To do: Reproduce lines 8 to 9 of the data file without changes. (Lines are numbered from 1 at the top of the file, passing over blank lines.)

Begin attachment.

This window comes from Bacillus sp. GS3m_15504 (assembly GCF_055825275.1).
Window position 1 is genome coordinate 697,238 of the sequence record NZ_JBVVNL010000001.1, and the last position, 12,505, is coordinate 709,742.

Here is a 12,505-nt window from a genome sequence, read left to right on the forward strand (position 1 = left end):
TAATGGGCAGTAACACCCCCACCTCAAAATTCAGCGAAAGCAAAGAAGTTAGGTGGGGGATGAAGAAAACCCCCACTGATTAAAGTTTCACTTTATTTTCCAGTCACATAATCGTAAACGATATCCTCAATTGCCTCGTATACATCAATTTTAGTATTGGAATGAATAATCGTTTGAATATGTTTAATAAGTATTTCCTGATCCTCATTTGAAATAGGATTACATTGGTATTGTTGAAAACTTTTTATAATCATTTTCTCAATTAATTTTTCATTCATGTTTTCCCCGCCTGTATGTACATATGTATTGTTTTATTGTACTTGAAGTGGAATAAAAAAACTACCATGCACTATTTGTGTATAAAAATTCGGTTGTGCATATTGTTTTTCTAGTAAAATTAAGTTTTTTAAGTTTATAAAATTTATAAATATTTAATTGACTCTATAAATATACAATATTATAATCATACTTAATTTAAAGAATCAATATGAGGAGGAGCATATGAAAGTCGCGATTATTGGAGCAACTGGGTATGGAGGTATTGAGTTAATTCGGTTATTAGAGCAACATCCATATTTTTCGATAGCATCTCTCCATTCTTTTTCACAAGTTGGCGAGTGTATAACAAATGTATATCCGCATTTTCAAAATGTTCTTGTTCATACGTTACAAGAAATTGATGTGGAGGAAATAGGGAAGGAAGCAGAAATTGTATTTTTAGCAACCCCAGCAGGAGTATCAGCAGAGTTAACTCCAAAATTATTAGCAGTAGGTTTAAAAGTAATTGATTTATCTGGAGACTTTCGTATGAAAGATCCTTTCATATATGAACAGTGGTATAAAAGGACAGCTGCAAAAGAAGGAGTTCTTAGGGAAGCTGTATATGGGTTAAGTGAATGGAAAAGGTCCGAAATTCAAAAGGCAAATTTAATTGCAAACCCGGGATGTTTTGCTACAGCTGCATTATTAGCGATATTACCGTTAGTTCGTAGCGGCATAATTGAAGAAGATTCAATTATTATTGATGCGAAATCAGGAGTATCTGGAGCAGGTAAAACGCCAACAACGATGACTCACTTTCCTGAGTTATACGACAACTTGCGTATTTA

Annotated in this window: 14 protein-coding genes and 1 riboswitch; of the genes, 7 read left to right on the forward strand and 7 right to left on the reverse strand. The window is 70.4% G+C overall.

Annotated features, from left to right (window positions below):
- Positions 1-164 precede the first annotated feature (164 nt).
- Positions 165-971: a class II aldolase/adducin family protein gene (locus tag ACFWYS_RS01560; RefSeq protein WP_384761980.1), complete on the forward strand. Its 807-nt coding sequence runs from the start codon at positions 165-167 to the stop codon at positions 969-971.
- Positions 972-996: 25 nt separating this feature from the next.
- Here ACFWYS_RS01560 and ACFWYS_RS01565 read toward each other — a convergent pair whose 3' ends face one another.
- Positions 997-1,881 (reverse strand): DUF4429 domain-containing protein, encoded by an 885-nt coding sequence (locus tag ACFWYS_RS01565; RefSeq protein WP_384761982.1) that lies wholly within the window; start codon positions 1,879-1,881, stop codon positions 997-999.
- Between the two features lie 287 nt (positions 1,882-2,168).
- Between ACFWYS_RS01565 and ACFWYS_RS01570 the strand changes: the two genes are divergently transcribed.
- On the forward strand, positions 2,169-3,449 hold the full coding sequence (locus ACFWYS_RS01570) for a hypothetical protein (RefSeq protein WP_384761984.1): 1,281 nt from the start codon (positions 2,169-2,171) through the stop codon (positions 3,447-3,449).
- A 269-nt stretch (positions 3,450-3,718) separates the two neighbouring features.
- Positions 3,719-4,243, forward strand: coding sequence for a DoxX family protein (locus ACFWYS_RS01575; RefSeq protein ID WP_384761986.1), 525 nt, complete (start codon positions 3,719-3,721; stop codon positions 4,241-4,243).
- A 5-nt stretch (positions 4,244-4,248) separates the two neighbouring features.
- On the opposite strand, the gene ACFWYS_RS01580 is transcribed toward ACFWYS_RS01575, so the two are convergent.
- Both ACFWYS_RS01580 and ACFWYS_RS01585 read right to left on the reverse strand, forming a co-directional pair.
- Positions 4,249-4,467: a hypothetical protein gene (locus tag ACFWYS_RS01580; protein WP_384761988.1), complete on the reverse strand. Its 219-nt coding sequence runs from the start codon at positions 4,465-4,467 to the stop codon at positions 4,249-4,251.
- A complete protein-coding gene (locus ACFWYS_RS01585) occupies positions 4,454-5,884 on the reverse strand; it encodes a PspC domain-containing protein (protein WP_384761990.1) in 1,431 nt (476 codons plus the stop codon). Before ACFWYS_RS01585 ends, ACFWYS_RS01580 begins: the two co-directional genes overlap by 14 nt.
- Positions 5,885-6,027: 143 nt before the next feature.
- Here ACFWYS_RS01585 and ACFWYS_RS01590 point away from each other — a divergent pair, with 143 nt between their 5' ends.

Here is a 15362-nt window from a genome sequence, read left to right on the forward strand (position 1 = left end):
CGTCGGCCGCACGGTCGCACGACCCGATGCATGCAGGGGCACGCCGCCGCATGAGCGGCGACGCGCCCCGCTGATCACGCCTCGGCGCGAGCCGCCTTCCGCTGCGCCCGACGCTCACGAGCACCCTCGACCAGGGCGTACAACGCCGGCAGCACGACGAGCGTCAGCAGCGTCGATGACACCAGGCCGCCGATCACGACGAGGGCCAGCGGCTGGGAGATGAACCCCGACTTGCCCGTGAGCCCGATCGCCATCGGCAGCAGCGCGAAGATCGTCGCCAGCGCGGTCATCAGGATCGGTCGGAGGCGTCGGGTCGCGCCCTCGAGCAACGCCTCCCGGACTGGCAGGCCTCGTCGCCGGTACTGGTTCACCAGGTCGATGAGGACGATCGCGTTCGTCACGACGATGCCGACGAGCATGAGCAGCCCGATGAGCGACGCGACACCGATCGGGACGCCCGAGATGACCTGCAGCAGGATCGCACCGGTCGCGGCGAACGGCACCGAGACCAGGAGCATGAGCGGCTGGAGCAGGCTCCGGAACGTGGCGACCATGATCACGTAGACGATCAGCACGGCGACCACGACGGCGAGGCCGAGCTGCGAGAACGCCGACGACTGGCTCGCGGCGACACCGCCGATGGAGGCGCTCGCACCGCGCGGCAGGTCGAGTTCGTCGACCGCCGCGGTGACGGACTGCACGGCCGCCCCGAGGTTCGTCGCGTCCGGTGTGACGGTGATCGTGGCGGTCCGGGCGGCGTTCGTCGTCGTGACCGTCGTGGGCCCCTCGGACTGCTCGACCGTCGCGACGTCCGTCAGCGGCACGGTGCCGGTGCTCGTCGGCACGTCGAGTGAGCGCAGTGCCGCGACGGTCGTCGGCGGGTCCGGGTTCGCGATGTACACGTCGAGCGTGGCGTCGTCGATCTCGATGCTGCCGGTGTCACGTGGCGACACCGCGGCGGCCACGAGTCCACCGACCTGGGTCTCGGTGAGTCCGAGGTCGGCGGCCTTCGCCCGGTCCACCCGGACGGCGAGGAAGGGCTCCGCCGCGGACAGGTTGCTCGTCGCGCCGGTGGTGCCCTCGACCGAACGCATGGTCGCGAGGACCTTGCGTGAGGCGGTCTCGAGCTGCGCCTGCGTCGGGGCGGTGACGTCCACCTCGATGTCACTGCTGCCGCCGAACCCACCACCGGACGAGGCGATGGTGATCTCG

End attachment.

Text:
- Positions 165-971: a class II aldolase/adducin family protein gene (locus tag ACFWYS_RS01560; RefSeq protein WP_384761980.1), complete on the forward strand. Its 807-nt coding sequence runs from the start codon at positions 165-167 to the stop codon at positions 969-971.
- Positions 972-996: 25 nt separating this feature from the next.